Fifty years ago last week, something called the Second Vatican Council came to an end. It had lasted more than three years and had considered the Roman Catholic Church in the modern world.

It was widely covered, as religions comprising more than a billion people tended to be.

The council, frequently referred to as “Vatican II,” had issued many documents in the form of constitutions, declarations and decrees. These were widely misinterpreted, primarily by those who had not read them.

The most celebrated change brought about by Vatican II was that the Mass could now be said in the vernacular – the languages of various countries; previously, it was said in Latin everywhere. This was taken to mean that it must be said in the vernacular, which was never the case.

Congregations went hog-wild. Soon there were folk-rock Masses, hootenanny Masses, puppet Masses, and so on. Encouraged to participate more actively in the Mass, congregations were soon flailing their arms around, adopting postures reserved for priests, and undertaking other alterations to the principal service of the Church. Those who looked askance were told to get with “the spirit of Vatican II.”

Translations into the vernacular were, often as not, very loose. They were not so much translations as interpretations, which sometimes included what various groups wished the liturgy would include.

(The liturgical changes during the swinging ’60s and nearby years were by no means limited to Roman Catholicism. In one famous example, the beautiful language of the Anglican/Episcopal “Book of Common Prayer” of 1928 was cast aside for . . . something else.)

The liberties taken with the purported findings of Vatican II were such that in 2007 Pope Benedict issued an apostolic letter, Summorum Pontificum, in which he decried the pain caused by “arbitrary deformations of the liturgy.” The Latin Mass was still permissible, he said, and always had been.

There’s much more to it, but this brief history is necessary to introduce a wonderful and remarkable thing: This month, for the first time in nearly half a century, the traditional Latin Mass is regularly being said in Athens. It is celebrated each Saturday at 8 a.m. at St. Paul Church.

The revival of the old liturgy is the work of Fr. Jonas Shell, who arrived in Athens as parochial vicar in July. Young and enthusiastic, he began the Latin Masses Dec. 5, in response to the request of several parishioners, some of whom had sought it for years. (It wasn’t that there was opposition to the Latin Mass here so much as a shortage of priests with the time to add it to their schedules; contrary to popular supposition, priests and other clergy do not have six days off each week.)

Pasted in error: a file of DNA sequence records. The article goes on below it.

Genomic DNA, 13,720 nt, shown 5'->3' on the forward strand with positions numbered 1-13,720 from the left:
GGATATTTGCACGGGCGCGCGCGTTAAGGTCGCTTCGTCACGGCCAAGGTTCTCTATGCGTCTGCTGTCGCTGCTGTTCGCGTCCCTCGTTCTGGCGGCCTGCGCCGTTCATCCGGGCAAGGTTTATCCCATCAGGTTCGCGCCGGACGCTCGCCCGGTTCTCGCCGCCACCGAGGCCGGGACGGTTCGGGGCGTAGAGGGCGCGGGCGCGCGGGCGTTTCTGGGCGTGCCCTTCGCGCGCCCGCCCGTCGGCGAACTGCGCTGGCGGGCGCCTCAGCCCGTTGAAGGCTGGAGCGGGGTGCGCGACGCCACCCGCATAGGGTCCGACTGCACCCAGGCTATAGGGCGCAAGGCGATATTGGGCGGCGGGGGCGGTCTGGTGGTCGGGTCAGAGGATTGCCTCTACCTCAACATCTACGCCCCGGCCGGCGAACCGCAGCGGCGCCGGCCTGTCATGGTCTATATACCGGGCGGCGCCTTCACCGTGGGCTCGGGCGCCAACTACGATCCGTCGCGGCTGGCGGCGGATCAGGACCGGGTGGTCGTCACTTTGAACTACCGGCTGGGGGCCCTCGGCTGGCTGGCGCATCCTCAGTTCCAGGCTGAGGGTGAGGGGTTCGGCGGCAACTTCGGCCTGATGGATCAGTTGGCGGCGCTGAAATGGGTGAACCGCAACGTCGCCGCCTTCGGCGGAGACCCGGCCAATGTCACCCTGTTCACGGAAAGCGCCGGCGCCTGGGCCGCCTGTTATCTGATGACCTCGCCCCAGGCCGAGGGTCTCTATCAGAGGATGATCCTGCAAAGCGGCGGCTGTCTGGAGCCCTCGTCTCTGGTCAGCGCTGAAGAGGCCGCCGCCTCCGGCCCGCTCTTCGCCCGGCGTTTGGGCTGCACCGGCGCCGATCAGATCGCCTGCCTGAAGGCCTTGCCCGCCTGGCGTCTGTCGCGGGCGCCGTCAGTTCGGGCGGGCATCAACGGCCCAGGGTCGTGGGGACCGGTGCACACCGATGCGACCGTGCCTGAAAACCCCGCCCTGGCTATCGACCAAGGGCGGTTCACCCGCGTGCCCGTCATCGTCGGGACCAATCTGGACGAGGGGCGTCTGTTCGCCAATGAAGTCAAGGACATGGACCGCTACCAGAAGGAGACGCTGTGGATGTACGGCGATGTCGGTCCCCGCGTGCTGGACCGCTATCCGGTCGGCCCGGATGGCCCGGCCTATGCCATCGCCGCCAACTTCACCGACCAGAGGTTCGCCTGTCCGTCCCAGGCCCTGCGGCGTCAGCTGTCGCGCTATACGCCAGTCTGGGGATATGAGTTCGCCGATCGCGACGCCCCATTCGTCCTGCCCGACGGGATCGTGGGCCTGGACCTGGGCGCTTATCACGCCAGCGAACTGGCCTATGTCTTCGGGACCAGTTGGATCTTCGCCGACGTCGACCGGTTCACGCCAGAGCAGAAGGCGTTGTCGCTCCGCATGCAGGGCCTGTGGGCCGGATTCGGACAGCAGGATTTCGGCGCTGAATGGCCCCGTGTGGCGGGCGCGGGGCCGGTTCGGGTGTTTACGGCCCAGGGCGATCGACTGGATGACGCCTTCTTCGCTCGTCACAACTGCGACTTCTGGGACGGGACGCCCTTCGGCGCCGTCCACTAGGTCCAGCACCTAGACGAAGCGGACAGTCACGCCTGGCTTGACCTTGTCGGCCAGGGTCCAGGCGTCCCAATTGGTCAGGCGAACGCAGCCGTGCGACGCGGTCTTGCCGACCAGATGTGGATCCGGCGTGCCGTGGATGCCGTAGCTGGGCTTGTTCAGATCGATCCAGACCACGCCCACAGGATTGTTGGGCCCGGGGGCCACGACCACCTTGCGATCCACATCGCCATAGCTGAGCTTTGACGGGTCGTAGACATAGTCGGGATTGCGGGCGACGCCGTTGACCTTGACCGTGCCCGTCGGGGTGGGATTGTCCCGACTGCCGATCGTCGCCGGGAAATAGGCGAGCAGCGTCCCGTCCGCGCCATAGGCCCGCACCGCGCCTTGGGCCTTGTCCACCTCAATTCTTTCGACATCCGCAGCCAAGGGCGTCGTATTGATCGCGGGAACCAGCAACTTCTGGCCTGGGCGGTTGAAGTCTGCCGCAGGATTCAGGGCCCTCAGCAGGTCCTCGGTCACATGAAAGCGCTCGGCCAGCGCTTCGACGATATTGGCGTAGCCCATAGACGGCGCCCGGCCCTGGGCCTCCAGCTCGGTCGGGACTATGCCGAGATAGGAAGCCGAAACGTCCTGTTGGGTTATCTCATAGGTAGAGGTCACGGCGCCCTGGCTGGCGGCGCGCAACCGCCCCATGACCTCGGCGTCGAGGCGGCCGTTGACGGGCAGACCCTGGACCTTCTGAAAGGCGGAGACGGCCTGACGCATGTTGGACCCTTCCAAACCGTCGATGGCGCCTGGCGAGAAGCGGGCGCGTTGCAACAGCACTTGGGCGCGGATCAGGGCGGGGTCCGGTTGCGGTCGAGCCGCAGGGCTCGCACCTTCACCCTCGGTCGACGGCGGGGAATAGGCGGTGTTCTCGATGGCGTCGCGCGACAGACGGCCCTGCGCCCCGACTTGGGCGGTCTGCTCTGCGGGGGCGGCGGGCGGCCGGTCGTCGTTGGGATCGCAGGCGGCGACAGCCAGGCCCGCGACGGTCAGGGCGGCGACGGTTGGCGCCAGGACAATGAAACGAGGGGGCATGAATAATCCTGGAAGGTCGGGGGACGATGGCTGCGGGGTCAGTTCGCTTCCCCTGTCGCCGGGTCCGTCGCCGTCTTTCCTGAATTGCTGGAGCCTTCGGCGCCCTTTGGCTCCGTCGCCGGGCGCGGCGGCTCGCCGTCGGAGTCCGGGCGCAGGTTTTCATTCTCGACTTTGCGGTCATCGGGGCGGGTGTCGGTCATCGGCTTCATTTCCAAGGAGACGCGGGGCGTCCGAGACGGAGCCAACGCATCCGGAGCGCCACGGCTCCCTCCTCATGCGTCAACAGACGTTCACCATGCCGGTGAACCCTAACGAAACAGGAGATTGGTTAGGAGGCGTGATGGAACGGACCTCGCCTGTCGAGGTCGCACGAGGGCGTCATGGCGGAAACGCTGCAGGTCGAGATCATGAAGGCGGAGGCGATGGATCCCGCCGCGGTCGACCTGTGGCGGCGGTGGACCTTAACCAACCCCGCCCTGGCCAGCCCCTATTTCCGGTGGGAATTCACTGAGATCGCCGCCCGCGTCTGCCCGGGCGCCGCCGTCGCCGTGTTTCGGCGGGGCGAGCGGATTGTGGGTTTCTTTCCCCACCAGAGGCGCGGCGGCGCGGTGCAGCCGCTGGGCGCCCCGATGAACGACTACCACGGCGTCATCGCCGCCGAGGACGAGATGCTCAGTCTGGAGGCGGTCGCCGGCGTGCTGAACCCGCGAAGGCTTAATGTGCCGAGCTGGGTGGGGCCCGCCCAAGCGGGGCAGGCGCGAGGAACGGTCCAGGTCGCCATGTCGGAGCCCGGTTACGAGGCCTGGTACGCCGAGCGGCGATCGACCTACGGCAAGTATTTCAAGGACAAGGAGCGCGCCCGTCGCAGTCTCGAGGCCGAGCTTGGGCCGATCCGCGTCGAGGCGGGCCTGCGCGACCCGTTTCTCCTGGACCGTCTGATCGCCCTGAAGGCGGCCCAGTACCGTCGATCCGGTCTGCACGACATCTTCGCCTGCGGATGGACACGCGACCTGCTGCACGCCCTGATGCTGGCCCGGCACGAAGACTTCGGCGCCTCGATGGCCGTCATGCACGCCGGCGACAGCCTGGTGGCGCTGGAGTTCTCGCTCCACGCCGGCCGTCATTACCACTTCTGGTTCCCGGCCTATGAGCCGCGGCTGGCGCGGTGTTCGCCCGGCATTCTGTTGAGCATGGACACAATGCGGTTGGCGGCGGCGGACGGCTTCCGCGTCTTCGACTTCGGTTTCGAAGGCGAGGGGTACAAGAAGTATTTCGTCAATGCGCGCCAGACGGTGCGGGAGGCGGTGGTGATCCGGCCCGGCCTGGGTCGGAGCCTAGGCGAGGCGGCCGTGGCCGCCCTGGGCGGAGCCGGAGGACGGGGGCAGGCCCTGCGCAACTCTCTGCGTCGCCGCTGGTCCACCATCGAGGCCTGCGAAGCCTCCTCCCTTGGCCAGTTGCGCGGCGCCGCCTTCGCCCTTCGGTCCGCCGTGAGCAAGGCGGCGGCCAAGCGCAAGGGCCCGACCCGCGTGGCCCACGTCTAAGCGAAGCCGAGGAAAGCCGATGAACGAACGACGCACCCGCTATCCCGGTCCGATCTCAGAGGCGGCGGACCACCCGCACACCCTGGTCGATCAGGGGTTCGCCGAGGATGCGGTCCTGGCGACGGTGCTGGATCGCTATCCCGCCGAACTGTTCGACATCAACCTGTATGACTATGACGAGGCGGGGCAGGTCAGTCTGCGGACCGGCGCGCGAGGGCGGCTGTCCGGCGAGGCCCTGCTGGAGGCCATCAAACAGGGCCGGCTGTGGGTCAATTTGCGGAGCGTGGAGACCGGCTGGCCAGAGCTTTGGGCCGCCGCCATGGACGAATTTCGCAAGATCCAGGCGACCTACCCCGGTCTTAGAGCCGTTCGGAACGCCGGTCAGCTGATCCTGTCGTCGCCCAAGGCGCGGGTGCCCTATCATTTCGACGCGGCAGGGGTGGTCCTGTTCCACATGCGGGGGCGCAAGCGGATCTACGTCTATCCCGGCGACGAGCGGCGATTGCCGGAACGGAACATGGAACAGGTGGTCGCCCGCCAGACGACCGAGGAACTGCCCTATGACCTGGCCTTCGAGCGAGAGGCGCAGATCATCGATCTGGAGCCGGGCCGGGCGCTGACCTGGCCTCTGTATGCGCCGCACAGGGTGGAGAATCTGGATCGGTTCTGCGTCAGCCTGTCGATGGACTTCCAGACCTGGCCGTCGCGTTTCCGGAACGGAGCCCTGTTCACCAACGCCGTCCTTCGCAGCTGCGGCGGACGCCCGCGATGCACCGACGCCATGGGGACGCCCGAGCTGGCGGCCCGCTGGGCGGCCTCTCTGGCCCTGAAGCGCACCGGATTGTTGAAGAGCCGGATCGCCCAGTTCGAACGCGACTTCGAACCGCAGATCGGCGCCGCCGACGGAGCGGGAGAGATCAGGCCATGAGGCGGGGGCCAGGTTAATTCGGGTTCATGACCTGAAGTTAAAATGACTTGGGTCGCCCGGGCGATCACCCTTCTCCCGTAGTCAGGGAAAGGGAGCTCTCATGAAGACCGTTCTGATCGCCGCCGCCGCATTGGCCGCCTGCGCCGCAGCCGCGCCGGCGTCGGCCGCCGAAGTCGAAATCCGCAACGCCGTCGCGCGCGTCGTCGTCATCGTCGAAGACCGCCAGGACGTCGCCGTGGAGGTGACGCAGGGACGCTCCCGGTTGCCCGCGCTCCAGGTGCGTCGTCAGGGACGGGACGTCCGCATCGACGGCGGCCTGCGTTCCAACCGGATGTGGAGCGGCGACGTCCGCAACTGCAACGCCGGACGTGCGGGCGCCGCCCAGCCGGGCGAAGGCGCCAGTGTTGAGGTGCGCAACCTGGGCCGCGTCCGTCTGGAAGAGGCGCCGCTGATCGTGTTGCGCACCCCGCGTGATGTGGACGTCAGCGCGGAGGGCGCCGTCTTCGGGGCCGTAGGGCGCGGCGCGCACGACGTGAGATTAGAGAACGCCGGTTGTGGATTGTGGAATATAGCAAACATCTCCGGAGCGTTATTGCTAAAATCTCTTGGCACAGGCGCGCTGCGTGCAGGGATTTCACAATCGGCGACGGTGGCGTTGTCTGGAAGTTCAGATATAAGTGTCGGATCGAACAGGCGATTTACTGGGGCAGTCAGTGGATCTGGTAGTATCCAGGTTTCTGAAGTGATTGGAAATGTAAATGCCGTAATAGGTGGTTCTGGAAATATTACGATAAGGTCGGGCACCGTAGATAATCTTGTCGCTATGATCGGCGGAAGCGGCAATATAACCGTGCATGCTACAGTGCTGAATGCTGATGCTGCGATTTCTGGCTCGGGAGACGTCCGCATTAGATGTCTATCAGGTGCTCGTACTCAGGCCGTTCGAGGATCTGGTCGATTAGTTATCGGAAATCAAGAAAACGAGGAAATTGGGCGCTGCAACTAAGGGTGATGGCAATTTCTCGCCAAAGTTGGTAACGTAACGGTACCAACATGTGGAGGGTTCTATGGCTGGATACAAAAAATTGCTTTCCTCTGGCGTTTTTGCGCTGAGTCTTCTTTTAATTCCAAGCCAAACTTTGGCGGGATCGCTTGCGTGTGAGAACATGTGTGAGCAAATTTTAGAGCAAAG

Let me describe the Latin Mass to you, because it is unlike anything that you, Catholic or not, are likely to have encountered.

It takes place in a largely darkened church. The priest and two servers enter, and in Latin, give the traditional words and responses. The congregation is free to say them along – “Dominus vobiscum” “Et cum spiritu tuo” – or not, as they wish. The servers, whose role is more elaborate than it is in other forms of the Mass, stand in for the congregation in the liturgical celebration. There are a homily, in English, and communion.

As has been true in other places where traditional Mass has been reintroduced, the congregation (at the two celebrations of it so far) has included some who are old enough to remember when it was the only form of the Mass offered, but also a number of young people filled with love for the Church and eager to know its depth. A family of mother and father plus two young sons and a daughter from Stockport, Ohio, have come to the traditional Mass both weeks, mother and daughter each wearing a mantilla, as was once expected.

The difference in the liturgy and the atmosphere could not be more pronounced.

Modern Mass is conducted as if silence is the enemy, that there should never be a time when there isn’t something noisy going on. Active participation is so encouraged that it sometimes seems as if there isn’t an opportunity to contemplate the mysteries of faith. Even during communion itself, the most fundamental of the seven sacraments, congregants are expected to sing rather than think about how profound it all is.

The Latin Mass is quiet, often silent or close to it. The Church teaches (and I think it stands to reason) that prayer must include listening, to hear what God tells us. This is easier to do, especially for easily distracted persons such as myself, when there’s not sensory overload. When there is music with the traditional Mass (as Fr. Jonas hopes to institute from time to time, employing seminarians), it is typically in the form of chants that encourage this phenomenon rather than replace it.

Modern Mass has in some ways unintentionally come to resemble, say, a PTA meeting. The instant it is over, people are talking and laughing, greeting people across the room, immediately transported from whatever was going on minutes before to the modern secular world. Those who wish to stay and pray must have powers of concentration that far exceed my own. (I am as guilty of these things as anyone else, alas.) The Latin Mass ends in silence, and congregants remain silent; most remain to continue their prayer.

It is entirely beautiful and at least to me inspiring. And now it is to be had here in Athens again, after an absence longer than most people here have been alive.

Some no doubt see it as a liturgical relic, but it is far more than that. It transforms the church into a room full of holiness upon which those there may draw, taking from it as much as they wish or need.

Editor's note: Dennis E. Powell’s column appears on Mondays. You can reach him at

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